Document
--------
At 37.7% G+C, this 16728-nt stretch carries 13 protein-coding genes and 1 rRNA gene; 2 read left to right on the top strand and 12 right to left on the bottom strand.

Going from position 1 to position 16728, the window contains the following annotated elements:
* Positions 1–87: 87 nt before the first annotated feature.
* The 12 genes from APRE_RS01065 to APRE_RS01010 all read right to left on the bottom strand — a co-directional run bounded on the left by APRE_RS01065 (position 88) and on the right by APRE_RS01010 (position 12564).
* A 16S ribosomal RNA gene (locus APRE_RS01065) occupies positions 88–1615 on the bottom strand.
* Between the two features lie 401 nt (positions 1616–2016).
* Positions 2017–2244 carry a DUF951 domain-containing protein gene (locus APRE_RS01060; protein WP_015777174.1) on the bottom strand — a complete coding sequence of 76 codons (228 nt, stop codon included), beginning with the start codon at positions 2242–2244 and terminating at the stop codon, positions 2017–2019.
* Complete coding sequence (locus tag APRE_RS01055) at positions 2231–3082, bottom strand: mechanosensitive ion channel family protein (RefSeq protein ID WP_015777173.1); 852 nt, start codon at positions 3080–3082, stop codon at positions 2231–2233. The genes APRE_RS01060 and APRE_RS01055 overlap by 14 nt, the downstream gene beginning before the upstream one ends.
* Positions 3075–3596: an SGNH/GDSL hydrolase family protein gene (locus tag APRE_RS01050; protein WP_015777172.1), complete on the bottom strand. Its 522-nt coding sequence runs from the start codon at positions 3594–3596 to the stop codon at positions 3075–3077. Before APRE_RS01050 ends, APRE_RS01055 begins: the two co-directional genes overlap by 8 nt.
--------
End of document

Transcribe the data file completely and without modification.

At 37.7% G+C, this 16728-nt stretch carries 13 protein-coding genes and 1 rRNA gene; 2 read left to right on the top strand and 12 right to left on the bottom strand.

Going from position 1 to position 16728, the window contains the following annotated elements:
* Positions 1–87: 87 nt before the first annotated feature.
* The 12 genes from APRE_RS01065 to APRE_RS01010 all read right to left on the bottom strand — a co-directional run bounded on the left by APRE_RS01065 (position 88) and on the right by APRE_RS01010 (position 12564).
* A 16S ribosomal RNA gene (locus APRE_RS01065) occupies positions 88–1615 on the bottom strand.
* Between the two features lie 401 nt (positions 1616–2016).
* Positions 2017–2244 carry a DUF951 domain-containing protein gene (locus APRE_RS01060; protein WP_015777174.1) on the bottom strand — a complete coding sequence of 76 codons (228 nt, stop codon included), beginning with the start codon at positions 2242–2244 and terminating at the stop codon, positions 2017–2019.
* Complete coding sequence (locus tag APRE_RS01055) at positions 2231–3082, bottom strand: mechanosensitive ion channel family protein (RefSeq protein ID WP_015777173.1); 852 nt, start codon at positions 3080–3082, stop codon at positions 2231–2233. The genes APRE_RS01060 and APRE_RS01055 overlap by 14 nt, the downstream gene beginning before the upstream one ends.
* Positions 3075–3596: an SGNH/GDSL hydrolase family protein gene (locus tag APRE_RS01050; protein WP_015777172.1), complete on the bottom strand. Its 522-nt coding sequence runs from the start codon at positions 3594–3596 to the stop codon at positions 3075–3077. Before APRE_RS01050 ends, APRE_RS01055 begins: the two co-directional genes overlap by 8 nt.